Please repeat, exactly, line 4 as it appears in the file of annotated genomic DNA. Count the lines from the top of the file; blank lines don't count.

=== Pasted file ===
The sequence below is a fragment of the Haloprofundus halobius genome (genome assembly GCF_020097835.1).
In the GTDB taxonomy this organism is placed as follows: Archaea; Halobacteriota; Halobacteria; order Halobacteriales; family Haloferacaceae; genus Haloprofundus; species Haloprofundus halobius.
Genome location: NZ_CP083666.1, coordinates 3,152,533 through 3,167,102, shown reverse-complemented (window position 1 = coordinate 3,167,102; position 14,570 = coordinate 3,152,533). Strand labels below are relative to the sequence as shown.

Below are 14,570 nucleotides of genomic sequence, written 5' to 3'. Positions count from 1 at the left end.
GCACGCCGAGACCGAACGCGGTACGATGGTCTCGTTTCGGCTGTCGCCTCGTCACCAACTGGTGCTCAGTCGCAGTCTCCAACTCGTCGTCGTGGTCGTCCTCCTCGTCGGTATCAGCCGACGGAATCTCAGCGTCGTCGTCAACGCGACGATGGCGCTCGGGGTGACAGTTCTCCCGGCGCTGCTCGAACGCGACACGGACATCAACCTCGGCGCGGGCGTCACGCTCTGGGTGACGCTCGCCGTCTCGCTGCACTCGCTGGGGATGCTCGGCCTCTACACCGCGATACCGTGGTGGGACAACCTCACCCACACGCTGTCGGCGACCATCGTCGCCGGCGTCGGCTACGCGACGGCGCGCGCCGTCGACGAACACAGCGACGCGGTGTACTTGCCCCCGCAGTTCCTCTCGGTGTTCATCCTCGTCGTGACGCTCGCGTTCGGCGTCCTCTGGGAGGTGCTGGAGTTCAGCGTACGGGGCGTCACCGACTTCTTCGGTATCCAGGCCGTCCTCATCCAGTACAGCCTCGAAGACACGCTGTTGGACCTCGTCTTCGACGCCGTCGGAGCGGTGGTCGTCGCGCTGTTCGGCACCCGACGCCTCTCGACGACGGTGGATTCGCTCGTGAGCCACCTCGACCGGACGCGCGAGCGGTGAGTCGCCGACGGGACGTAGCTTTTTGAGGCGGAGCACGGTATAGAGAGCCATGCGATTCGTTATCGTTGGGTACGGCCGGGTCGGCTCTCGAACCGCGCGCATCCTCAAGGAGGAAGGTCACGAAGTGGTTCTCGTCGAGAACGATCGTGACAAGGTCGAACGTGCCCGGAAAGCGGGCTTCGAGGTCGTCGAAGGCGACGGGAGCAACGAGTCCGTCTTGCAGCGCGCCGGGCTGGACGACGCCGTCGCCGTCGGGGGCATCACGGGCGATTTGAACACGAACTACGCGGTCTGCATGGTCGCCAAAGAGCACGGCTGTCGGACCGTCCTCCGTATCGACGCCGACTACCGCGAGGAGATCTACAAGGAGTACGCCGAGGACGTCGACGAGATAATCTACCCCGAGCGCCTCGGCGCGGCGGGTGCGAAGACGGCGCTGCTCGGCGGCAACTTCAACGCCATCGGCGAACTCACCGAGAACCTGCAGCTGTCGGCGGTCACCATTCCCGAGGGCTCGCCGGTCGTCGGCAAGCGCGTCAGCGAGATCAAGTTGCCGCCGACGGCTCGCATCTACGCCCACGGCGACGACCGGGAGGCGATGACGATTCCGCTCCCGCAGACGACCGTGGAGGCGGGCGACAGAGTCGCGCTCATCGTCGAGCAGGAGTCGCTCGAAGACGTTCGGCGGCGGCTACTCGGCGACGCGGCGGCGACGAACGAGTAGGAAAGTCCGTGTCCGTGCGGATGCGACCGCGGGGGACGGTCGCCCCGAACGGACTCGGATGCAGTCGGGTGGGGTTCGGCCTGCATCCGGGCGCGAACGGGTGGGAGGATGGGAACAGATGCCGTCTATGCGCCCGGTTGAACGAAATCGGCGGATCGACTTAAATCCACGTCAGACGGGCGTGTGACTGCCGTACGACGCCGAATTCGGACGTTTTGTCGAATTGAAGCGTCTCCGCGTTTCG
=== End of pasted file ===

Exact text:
Below are 14,570 nucleotides of genomic sequence, written 5' to 3'. Positions count from 1 at the left end.